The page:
BBC Homepage World Service Education
BBC Homepagelow graphics version | feedback | help
BBC News Online
 You are in: UK Politics
Front Page 
World 
UK 
UK Politics 
Interviews 
Business 
Sci/Tech 
Health 
Education 
Entertainment 
Talking Point 
In Depth 
AudioVideo 

Tuesday, 16 January, 2001, 16:53 GMT
Blair backs animal labs
Shac protesters
Protesters take their message to the City of London
Prime Minister Tony Blair has given strong support to research companies under pressure from animal rights activists to close down.

His official spokesman said activists were putting thousands of jobs at risk and were encouraging companies to move abroad to countries where perhaps regulations were less strict.

The backing came as demonstrators continued to protest outside Royal Bank of Scotland branches calling for the recall of a loan given to research company Huntingdon Life Sciences (HLS).


There is a very big difference between lawful protest... and intimidation, thuggery and violence

Prime minister's spokesman
The firm, which has sites in Cambridgeshire and Suffolk, is in last-ditch talks seeking a further extension on the 22m loan, due to run out on Friday.

An HLS spokesman welcomed the prime minister's support and said they expected the loan extension to be approved.

But anti-vivisection campaigners from Stop Huntingdon Animal Cruelty (Shac), which organised the bank protests, insisted their stance enjoyed widespread public support.

Mr Blair's spokesman said: "There is a very big difference between lawful protest, which we support, and intimidation, thuggery and violence which we don't."

"The prime minister is very pro-science in relation to this."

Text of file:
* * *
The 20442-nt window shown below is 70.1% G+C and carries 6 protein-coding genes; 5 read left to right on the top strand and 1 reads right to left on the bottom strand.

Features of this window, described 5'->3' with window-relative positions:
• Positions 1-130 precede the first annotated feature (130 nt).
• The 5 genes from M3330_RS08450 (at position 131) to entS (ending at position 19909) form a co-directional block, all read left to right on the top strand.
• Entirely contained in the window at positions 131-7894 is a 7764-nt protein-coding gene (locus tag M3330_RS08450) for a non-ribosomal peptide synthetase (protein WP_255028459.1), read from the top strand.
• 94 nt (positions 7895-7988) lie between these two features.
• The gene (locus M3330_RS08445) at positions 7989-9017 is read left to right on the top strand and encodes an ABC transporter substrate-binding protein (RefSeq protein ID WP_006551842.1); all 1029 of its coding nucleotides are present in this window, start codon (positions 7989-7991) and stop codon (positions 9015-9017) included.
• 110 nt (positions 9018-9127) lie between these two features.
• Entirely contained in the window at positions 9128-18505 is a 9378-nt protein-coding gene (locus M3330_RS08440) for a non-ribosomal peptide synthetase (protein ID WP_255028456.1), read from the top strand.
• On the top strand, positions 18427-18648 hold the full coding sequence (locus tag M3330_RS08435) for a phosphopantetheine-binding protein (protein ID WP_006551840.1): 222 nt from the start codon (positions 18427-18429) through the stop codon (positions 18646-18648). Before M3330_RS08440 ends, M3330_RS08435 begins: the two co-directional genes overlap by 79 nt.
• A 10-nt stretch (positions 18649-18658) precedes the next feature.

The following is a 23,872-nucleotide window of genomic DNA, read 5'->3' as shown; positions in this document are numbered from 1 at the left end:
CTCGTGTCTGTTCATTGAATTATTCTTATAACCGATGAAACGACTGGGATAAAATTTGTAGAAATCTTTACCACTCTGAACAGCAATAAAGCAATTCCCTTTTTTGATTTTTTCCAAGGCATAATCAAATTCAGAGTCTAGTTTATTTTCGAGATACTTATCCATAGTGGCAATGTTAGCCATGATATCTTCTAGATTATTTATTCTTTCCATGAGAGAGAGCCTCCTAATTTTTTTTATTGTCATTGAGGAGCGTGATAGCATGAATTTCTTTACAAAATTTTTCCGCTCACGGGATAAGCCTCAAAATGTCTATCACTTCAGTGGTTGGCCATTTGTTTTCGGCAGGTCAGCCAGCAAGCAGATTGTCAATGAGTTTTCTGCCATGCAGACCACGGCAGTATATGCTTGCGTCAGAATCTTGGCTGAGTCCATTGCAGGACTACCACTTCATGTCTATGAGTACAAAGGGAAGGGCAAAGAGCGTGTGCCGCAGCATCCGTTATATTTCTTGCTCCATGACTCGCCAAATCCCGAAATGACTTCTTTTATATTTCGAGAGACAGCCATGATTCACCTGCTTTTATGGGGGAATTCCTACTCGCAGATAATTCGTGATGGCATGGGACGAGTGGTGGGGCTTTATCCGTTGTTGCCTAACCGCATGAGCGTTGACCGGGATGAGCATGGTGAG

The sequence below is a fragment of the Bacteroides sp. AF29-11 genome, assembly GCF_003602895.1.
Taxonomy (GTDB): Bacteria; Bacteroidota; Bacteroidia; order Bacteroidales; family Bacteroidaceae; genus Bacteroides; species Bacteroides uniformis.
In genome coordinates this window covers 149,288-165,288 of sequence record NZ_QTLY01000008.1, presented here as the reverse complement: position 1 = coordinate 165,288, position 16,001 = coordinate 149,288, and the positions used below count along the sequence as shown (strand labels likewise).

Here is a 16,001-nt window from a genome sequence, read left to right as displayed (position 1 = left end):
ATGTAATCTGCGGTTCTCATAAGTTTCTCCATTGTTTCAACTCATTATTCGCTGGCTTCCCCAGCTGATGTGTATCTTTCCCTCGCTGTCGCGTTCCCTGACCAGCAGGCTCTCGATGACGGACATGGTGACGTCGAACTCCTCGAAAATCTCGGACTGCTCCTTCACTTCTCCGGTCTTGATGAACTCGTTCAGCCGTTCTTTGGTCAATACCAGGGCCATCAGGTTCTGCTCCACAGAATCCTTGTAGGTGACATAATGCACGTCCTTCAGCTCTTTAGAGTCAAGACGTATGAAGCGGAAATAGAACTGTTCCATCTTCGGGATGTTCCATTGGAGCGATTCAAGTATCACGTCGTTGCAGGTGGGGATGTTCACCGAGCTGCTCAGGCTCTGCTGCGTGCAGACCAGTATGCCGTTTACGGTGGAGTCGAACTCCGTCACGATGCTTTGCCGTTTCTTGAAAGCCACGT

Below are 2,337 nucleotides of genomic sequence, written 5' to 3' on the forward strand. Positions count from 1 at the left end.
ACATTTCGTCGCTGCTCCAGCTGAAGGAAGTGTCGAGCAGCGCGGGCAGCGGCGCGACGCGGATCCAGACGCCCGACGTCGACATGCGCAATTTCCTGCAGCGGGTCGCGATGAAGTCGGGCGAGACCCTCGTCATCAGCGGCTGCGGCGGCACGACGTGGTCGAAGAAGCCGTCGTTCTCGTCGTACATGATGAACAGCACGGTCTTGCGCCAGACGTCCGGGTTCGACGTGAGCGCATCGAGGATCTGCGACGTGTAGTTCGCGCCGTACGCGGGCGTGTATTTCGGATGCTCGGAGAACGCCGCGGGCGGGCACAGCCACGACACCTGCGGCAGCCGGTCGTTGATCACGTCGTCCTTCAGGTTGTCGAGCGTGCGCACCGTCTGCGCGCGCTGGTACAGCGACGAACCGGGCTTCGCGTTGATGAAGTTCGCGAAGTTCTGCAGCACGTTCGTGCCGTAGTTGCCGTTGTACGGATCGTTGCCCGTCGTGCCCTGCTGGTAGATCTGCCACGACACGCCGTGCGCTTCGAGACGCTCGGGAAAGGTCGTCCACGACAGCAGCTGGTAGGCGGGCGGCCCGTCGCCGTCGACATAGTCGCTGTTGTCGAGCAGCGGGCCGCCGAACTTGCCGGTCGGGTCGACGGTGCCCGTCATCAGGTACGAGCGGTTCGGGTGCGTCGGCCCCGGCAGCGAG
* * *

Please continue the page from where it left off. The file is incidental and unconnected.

Last year five cars belonging to HLS staff were set alight with home-made petrol bombs in Godmanchester, near Huntingdon.

Previous protest outside HLS lab
Protesters have targeted HLS labs before
No-one was hurt but two cars were destroyed and the others extensively damaged.

The spokesman went on: "This is a legitimate industry and what's more there are thousands of jobs dependent upon it.

"We do not want to drive these industries abroad to other countries where the regulations might not be as strict."

He added that there were strong laws covering intimidation which "should be enforced".

The HLS spokesman said: "It's great to see the prime minister's extremely positive support of bio-medical research in the UK and specifically at this time.

"The legal process must be supported but when that process turns illegal, through violence and intimidation, then such protests must be condemned as robustly as possible."

Lord Sainsbury
Science Minister Lord Sainsbury insists life-saving medicines need to be tested
But Heather James from Shac said many people who were not even animal activists wanted to see HLS shut down.

"We speak to members of the public who are disgusted by HLS.

"We do not condone violence or breaking the law but I understand why sometimes people get frustrated when the government does nothing to close the place."

She claimed that attacks on HLS staff "were few and far between".

But she insisted the campaign to protest against banks would continue.

Branch protests

The group said there had been about 25 demonstrations at the Royal Bank of Scotland's corporate centres on Tuesday.

The bank said "appropriate measures" were in place and apologised for any disruption to customers.

Mr Blair's support came the day after science minister Lord Sainsbury said most people recognised the importance of testing life-saving medicines.

He called on the Royal Bank of Scotland to base its decisions on commercial grounds, unless it felt unable to support HLS's work.

Search BBC News Online

Advanced search options
Launch console
BBC RADIO NEWS
BBC ONE TV NEWS
WORLD NEWS SUMMARY
PROGRAMMES GUIDE
See also:

08 Jan 01 | Business
Lab firm seeks debt extension
01 Sep 00 | UK Politics
Major condemns 'urban terrorists'
30 Aug 00 | UK Politics
Animal rights extremists targeted
28 Aug 00 | UK
Arsonists target lab staff
24 Jan 00 | UK Politics
Labour row over animal tests
Internet links:


The BBC is not responsible for the content of external internet sites

Links to more UK Politics stories are at the foot of the page.


E-mail this story to a friend

Links to more UK Politics stories